Full references (including those not matched with items on IDEAS)

This item is not listed on Wikipedia, on a reading list or among the top items on IDEAS.

When requesting a correction, please mention this item's handle: RePEc:imd:wpaper:wp2007-18. See general information about how to correct material in RePEc.

For technical questions regarding this item, or to correct its authors, title, abstract, bibliographic or download information, contact: (IMDEA RePEc Maintainer)

If you have authored this item and are not yet registered with RePEc, we encourage you to do it here. This allows to link your profile to this item. It also allows you to accept potential citations to this item that we are uncertain about.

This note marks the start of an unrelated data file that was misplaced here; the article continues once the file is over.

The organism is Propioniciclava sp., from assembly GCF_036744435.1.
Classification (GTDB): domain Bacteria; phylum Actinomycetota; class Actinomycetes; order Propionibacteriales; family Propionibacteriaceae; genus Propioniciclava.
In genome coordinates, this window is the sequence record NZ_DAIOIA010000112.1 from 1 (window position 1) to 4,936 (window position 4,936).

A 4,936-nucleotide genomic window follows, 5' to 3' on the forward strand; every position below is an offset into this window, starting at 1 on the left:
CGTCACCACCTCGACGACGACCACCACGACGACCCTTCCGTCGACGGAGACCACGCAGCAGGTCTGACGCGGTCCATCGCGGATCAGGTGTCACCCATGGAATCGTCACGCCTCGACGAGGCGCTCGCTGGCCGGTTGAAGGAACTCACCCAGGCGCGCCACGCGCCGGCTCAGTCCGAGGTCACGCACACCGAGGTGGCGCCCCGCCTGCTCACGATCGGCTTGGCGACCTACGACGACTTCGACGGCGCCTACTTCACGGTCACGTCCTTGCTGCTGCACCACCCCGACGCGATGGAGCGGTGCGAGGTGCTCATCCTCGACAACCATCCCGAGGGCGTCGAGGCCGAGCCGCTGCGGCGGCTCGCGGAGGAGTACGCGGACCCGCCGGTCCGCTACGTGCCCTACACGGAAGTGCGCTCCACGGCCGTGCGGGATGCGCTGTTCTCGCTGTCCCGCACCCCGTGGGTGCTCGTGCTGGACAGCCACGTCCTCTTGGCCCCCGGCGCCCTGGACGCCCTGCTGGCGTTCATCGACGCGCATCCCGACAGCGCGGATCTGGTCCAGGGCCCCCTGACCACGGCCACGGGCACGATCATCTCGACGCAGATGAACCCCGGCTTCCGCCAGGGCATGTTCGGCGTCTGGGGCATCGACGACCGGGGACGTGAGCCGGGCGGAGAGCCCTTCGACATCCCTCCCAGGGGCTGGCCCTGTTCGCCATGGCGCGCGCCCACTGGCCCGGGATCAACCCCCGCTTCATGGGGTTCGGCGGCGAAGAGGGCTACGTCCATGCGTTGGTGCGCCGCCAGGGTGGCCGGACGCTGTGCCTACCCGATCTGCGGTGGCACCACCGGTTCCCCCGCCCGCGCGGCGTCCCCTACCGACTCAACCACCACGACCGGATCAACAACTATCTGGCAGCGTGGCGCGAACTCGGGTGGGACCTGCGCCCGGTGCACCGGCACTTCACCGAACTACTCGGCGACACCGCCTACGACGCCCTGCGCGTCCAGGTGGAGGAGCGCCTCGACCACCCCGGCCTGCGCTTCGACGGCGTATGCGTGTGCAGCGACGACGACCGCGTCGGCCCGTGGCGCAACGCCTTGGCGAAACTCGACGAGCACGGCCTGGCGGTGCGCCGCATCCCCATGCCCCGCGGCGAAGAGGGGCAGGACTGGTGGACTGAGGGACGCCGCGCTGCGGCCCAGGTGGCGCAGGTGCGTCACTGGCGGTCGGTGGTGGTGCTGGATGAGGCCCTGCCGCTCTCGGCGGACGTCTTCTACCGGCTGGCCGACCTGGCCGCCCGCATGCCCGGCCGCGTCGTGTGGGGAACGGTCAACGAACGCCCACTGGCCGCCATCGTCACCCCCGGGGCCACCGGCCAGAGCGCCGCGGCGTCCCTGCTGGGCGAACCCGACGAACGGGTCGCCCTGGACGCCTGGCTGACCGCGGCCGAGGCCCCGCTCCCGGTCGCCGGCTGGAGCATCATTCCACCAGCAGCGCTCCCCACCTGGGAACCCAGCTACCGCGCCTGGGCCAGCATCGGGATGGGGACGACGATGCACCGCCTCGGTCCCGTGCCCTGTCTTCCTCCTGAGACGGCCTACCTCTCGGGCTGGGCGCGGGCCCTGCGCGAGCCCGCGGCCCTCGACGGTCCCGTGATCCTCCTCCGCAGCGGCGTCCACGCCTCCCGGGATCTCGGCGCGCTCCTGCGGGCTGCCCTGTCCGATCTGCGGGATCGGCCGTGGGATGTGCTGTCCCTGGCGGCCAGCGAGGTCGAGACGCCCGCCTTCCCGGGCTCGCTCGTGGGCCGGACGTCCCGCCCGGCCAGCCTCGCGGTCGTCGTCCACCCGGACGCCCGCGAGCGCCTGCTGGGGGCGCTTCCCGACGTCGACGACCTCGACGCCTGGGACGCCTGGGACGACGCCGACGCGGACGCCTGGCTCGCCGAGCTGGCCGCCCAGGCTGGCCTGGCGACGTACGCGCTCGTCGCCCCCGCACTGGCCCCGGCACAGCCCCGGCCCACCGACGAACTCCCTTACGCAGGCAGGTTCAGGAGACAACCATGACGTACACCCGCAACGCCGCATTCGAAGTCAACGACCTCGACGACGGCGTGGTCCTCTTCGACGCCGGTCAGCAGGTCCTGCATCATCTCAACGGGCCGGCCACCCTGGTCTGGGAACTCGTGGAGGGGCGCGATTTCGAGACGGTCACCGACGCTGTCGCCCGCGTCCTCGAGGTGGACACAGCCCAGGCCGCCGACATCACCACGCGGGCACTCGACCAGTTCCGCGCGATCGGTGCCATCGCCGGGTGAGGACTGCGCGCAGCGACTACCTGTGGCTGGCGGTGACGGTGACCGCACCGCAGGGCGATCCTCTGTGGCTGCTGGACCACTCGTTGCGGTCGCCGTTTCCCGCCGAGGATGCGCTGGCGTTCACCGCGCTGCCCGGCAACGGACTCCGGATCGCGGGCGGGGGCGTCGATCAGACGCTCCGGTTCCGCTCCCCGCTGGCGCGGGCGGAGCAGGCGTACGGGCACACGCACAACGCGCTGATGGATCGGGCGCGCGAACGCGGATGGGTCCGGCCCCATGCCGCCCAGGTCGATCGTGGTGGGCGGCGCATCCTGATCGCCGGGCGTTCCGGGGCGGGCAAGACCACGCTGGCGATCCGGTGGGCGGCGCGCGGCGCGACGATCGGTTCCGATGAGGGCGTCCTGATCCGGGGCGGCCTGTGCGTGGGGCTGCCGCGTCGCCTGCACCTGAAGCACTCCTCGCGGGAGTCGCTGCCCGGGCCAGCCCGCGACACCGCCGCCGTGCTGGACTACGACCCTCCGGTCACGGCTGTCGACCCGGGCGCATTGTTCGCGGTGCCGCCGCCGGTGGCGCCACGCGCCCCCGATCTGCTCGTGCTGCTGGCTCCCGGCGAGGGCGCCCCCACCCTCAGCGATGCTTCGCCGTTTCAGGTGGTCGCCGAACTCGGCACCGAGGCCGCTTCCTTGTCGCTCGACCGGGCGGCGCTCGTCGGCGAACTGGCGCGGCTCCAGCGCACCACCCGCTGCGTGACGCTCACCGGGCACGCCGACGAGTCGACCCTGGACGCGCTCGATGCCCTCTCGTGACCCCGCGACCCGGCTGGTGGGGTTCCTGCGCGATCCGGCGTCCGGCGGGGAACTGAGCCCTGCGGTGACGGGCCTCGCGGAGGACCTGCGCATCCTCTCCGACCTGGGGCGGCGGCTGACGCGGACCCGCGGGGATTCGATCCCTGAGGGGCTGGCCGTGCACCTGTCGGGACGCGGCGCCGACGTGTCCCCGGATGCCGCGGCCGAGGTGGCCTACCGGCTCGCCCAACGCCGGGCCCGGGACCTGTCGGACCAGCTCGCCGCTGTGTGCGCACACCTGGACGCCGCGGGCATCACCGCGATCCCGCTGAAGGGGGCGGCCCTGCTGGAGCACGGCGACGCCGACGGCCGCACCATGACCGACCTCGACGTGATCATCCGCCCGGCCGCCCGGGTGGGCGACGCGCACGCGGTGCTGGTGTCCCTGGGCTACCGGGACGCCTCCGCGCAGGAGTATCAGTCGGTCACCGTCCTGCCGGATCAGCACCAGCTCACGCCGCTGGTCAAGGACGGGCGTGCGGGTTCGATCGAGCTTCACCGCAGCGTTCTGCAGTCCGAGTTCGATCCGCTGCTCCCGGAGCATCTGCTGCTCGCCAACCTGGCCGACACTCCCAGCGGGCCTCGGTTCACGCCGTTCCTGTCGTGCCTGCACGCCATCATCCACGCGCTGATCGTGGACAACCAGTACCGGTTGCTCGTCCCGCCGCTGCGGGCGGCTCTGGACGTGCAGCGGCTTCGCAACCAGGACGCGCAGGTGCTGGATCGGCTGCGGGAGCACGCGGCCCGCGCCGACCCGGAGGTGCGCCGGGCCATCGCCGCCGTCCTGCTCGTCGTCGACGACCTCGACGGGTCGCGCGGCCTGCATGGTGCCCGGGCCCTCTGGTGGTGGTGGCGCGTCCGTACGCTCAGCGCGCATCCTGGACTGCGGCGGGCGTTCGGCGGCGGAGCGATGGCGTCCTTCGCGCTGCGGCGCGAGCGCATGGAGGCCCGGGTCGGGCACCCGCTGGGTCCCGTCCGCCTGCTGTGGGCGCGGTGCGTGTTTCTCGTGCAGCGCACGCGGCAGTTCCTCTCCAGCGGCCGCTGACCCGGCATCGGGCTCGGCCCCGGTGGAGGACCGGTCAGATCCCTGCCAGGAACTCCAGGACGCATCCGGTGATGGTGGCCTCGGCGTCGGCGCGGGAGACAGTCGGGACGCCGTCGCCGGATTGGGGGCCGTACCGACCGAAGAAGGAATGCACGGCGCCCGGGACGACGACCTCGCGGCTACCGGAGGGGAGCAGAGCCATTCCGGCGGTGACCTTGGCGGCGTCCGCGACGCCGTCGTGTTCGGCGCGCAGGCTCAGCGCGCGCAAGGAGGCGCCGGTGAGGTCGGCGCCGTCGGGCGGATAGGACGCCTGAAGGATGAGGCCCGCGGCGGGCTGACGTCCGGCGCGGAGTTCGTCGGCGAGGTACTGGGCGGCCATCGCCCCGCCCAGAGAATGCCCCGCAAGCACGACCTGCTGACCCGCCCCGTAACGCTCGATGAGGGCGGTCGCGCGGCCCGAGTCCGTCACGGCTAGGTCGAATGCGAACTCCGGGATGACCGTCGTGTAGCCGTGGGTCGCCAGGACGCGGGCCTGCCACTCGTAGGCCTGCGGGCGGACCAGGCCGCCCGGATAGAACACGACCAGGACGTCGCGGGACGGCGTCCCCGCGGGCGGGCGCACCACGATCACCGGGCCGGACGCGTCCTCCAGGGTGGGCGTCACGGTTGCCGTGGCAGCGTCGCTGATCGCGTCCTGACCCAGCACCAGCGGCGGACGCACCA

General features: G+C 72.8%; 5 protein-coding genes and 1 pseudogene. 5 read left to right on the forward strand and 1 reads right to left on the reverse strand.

If references are entirely missing, you can add them using this form.

If the full references list an item that is present in RePEc, but the system did not link to it, you can help with this form.

If you know of missing items citing this one, you can help us creating those links by adding the relevant references in the same way as above, for each refering item. If you are a registered author of this item, you may also want to check the "citations" tab in your profile, as there may be some citations waiting for confirmation.

Please note that corrections may take a couple of weeks to filter through the various RePEc services.

This information is provided to you by IDEAS at the Research Division of the Federal Reserve Bank of St. Louis using RePEc data.